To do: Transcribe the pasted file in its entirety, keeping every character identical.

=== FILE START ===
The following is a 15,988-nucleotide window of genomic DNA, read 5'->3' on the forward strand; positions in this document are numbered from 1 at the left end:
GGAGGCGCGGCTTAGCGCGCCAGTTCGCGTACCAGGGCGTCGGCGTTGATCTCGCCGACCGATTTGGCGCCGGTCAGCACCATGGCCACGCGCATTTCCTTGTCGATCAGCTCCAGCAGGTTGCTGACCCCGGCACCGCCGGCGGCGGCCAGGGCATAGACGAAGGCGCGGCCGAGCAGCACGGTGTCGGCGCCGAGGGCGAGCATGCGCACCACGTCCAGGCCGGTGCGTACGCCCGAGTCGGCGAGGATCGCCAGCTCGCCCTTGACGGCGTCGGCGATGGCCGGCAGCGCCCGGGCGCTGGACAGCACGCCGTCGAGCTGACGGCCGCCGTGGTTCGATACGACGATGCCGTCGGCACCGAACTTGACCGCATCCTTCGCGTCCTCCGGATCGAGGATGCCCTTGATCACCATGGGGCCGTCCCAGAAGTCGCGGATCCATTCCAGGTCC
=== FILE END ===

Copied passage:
The following is a 15,988-nucleotide window of genomic DNA, read 5'->3' on the forward strand; positions in this document are numbered from 1 at the left end:
GGAGGCGCGGCTTAGCGCGCCAGTTCGCGTACCAGGGCGTCGGCGTTGATCTCGCCGACCGATTTGGCGCCGGTCAGCACCATGGCCACGCGCATTTCCTTGTCGATCAGCTCCAGCAGGTTGCTGACCCCGGCACCGCCGGCGGCGGCCAGGGCATAGACGAAGGCGCGGCCGAGCAGCACGGTGTCGGCGCCGAGGGCGAGCATGCGCACCACGTCCAGGCCGGTGCGTACGCCCGAGTCGGCGAGGATCGCCAGCTCGCCCTTGACGGCGTCGGCGATGGCCGGCAGCGCCCGGGCGCTGGACAGCACGCCGTCGAGCTGACGGCCGCCGTGGTTCGATACGACGATGCCGTCGGCACCGAACTTGACCGCATCCTTCGCGTCCTCCGGATCGAGGATGCCCTTGATCACCATGGGGCCGTCCCAGAAGTCGCGGATCCATTCCAGGTCC